There has been fierce fighting in and around Kunduz in recent days, as NATO-backed Afghan forces seek to oust Taliban militants, who seized control of the city Monday. The U.S. military has carried out several airstrikes in the city this week.
In a statement, Doctors Without Borders, which is also known as Médecins Sans Frontières (MSF), said that its trauma center in Kunduz came under “sustained bombing,” and was very badly damaged. At the time of the bombing, the hospital had 105 patients and their caretakers, and more than 80 international and Afghan staff, it added.
“We are deeply shocked by the attack, the killing of our staff and patients and the heavy toll it has inflicted on healthcare in Kunduz,” said Bart Janssens, MSF director of operations.
“We do not yet have the final casualty figures, but our medical team are providing first aid and treating the injured patients and MSF personnel and accounting for the deceased. We urge all parties to respect the safety of health facilities and staff,” he added.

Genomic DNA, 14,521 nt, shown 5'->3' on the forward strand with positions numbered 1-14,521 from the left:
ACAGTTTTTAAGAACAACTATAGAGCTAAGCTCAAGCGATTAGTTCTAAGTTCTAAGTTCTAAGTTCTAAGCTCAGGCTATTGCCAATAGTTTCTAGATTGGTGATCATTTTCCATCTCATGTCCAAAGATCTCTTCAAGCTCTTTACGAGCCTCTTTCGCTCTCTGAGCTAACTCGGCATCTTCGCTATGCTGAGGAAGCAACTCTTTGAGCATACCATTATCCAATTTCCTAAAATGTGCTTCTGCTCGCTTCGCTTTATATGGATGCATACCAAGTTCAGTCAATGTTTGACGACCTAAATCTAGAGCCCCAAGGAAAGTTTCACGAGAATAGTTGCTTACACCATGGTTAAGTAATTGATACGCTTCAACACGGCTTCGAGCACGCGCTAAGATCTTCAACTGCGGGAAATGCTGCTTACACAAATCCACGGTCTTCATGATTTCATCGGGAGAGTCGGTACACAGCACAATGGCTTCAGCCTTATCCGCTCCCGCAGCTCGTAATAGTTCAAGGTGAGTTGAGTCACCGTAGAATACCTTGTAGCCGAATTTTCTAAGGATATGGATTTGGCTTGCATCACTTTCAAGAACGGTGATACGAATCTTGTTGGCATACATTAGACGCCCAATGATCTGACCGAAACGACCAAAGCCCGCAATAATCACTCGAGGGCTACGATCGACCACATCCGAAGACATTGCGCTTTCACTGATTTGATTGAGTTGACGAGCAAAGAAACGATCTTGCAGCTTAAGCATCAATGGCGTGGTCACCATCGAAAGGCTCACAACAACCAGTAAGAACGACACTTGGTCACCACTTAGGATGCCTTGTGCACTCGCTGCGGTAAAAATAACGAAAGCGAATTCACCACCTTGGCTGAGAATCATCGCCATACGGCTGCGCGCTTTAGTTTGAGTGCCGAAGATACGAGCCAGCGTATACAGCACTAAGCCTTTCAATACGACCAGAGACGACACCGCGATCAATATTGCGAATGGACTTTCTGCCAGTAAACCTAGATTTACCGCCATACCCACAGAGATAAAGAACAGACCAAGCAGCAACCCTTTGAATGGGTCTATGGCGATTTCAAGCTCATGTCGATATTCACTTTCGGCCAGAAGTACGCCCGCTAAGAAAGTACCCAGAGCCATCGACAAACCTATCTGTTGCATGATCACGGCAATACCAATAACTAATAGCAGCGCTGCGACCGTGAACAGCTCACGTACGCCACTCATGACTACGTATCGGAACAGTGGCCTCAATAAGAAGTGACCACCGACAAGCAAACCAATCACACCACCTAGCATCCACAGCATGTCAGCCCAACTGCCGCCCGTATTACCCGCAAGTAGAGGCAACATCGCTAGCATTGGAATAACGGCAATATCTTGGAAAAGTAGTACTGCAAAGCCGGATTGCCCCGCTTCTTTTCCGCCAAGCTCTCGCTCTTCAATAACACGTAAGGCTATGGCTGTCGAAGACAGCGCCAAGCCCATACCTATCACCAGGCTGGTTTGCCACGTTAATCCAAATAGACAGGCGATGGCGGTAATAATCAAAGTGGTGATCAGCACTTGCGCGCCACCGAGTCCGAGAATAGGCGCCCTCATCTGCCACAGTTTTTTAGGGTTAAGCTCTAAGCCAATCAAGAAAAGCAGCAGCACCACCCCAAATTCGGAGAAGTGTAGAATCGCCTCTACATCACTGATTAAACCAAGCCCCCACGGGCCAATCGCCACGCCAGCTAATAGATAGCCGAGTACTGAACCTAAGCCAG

NATO forces spokesman U.S. Army Col. Brian Tribus, said in a statement, cited by the Associated Press, that U.S. forces launched an airstrike in the city at 2:15 a.m. local time.
“The strike may have resulted in collateral damage to a nearby medical facility,” he added. “This incident is under investigation.”
Doctors Without Borders said that it had treated 394 wounded since fighting began in the city Monday. The organization said it did not have full casualty figures from the incident, as its staff members were treating the wounded.
Taliban spokesman Zabihullah Mujahid told Reuters that U.S. airstrikes targeted the hospital and had killed patients, doctors and nurses. None of its fighters was a patient in the hospital at the time of the attack, the militant group said.